Municipal Funds That Pay Rich Yields
To avoid trouble, he put 15% of assets in cash and another 15% in AAA-rated securities backed by Fannie Mae (FNMA) and other government agencies. The safe assets helped cushion the portfolio. Late in the year, Walls put the cash to work, buying investment-grade issues that sold at depressed prices. In 2009, the holdings rebounded, and Ivy returned 32.3% for the year, outdoing peers.
These days Walls is concerned that interest rates could rise in coming years, as many economists expect. When rates rise, bond prices tend to fall. For protection, Walls is holding some floating-rate securities. Those raise their payouts as interest rates climb.
A steady fund is MFS Municipal High Income (MMHYX). The portfolio managers stay diversified, often maintaining slightly higher credit quality than typical peers. Most often the cautious approach has succeeded. The fund has finished in the top half of its category for eight consecutive years. During the past five years, MFS returned 7.2% annually. "Some of our aggressive competitors have great years and terrible years," says portfolio manager Geoffrey Schechter. "We want to be above-average in all markets."
In the past, the fund often had slight overweight positions in hospitals and other health care issuers. But lately the fund is reducing its positions because of concerns that Congress could cut Medicare, reducing the reimbursements for health providers.MFS is overweight tobacco bonds. Those are backed by payments that tobacco companies make to states to cover health costs of smoking. The bonds have rallied lately as investors have become more confident that the states would receive enough income to cover interest costs.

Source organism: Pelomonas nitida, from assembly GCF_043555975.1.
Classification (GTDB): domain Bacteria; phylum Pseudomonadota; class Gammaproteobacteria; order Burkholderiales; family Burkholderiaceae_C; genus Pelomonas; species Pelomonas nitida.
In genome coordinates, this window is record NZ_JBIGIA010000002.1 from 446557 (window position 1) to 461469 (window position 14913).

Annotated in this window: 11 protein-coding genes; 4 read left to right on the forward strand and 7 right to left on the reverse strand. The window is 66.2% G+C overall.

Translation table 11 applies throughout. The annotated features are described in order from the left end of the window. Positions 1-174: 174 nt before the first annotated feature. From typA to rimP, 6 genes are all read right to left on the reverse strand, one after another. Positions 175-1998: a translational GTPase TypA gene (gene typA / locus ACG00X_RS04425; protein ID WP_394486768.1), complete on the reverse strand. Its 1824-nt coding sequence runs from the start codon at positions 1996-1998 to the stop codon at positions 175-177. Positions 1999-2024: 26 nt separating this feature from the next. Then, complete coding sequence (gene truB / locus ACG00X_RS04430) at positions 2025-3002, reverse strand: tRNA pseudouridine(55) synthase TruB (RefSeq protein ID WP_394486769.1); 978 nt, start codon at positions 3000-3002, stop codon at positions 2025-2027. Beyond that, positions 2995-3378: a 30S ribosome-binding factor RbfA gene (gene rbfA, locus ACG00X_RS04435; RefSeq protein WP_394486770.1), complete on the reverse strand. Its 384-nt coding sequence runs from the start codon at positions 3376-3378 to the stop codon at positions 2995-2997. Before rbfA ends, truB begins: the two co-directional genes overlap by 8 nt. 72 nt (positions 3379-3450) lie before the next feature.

Another top performer is Delaware National High-Yield Municipal (CXHYX). During the past five years, the fund returned 8.1% annually. Portfolio manager Steve Czepiel aims to stay broadly diversified. He typically keeps the sector weightings in his portfolio close to the average figure of peers. The goal is to outperform by picking better securities. "We have avoided credit problems, and that has helped our performance," he says. Czepiel is wary of Puerto Rico's general obligation bonds, which are backed by general tax revenue. Moody's recently downgraded the bonds because of budget problems. But he likes Puerto Rican bonds that are backed by sales taxes. Those are unlikely to default, and they sell at bargain prices, he says. Follow @StanLuxenberg This article was written by an independent contributor, separate from TheStreet's regular news coverage.
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